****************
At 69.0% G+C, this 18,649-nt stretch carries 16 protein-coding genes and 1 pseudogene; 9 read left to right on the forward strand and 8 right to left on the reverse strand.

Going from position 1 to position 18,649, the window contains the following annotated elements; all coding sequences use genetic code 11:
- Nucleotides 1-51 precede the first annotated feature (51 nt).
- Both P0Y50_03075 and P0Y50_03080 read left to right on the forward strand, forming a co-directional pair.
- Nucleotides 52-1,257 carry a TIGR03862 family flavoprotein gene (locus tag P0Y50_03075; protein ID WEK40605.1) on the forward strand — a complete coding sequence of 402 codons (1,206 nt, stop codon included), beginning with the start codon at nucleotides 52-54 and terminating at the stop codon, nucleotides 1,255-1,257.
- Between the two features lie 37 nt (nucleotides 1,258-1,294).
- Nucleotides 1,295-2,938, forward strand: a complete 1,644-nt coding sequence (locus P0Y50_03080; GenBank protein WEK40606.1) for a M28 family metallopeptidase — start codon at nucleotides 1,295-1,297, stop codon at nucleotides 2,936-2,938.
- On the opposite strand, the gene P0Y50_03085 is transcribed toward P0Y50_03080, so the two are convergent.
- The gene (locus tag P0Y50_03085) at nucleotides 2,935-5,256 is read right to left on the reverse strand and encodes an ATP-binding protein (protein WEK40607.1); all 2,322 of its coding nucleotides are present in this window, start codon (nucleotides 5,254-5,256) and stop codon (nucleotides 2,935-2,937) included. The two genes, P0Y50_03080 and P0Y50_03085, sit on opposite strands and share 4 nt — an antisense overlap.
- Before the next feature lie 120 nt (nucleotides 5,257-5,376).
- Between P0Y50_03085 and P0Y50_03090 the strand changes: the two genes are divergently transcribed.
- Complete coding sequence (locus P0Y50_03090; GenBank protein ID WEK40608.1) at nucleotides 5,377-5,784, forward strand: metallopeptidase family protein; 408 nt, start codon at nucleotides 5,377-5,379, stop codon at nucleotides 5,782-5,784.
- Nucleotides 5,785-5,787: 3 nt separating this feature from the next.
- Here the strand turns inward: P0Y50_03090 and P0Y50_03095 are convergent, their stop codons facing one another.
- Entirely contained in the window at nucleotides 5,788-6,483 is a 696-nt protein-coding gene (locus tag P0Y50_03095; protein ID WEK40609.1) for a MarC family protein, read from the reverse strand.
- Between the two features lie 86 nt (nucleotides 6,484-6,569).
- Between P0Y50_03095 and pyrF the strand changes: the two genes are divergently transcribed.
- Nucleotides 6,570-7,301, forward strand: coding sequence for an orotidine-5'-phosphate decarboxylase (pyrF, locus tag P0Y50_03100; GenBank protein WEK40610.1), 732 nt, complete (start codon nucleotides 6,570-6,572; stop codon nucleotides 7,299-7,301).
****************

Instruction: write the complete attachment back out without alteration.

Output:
At 69.0% G+C, this 18,649-nt stretch carries 16 protein-coding genes and 1 pseudogene; 9 read left to right on the forward strand and 8 right to left on the reverse strand.

Going from position 1 to position 18,649, the window contains the following annotated elements; all coding sequences use genetic code 11:
- Nucleotides 1-51 precede the first annotated feature (51 nt).
- Both P0Y50_03075 and P0Y50_03080 read left to right on the forward strand, forming a co-directional pair.
- Nucleotides 52-1,257 carry a TIGR03862 family flavoprotein gene (locus tag P0Y50_03075; protein ID WEK40605.1) on the forward strand — a complete coding sequence of 402 codons (1,206 nt, stop codon included), beginning with the start codon at nucleotides 52-54 and terminating at the stop codon, nucleotides 1,255-1,257.
- Between the two features lie 37 nt (nucleotides 1,258-1,294).
- Nucleotides 1,295-2,938, forward strand: a complete 1,644-nt coding sequence (locus P0Y50_03080; GenBank protein WEK40606.1) for a M28 family metallopeptidase — start codon at nucleotides 1,295-1,297, stop codon at nucleotides 2,936-2,938.
- On the opposite strand, the gene P0Y50_03085 is transcribed toward P0Y50_03080, so the two are convergent.
- The gene (locus tag P0Y50_03085) at nucleotides 2,935-5,256 is read right to left on the reverse strand and encodes an ATP-binding protein (protein WEK40607.1); all 2,322 of its coding nucleotides are present in this window, start codon (nucleotides 5,254-5,256) and stop codon (nucleotides 2,935-2,937) included. The two genes, P0Y50_03080 and P0Y50_03085, sit on opposite strands and share 4 nt — an antisense overlap.
- Before the next feature lie 120 nt (nucleotides 5,257-5,376).
- Between P0Y50_03085 and P0Y50_03090 the strand changes: the two genes are divergently transcribed.
- Complete coding sequence (locus P0Y50_03090; GenBank protein ID WEK40608.1) at nucleotides 5,377-5,784, forward strand: metallopeptidase family protein; 408 nt, start codon at nucleotides 5,377-5,379, stop codon at nucleotides 5,782-5,784.
- Nucleotides 5,785-5,787: 3 nt separating this feature from the next.
- Here the strand turns inward: P0Y50_03090 and P0Y50_03095 are convergent, their stop codons facing one another.
- Entirely contained in the window at nucleotides 5,788-6,483 is a 696-nt protein-coding gene (locus tag P0Y50_03095; protein ID WEK40609.1) for a MarC family protein, read from the reverse strand.
- Between the two features lie 86 nt (nucleotides 6,484-6,569).
- Between P0Y50_03095 and pyrF the strand changes: the two genes are divergently transcribed.
- Nucleotides 6,570-7,301, forward strand: coding sequence for an orotidine-5'-phosphate decarboxylase (pyrF, locus tag P0Y50_03100; GenBank protein WEK40610.1), 732 nt, complete (start codon nucleotides 6,570-6,572; stop codon nucleotides 7,299-7,301).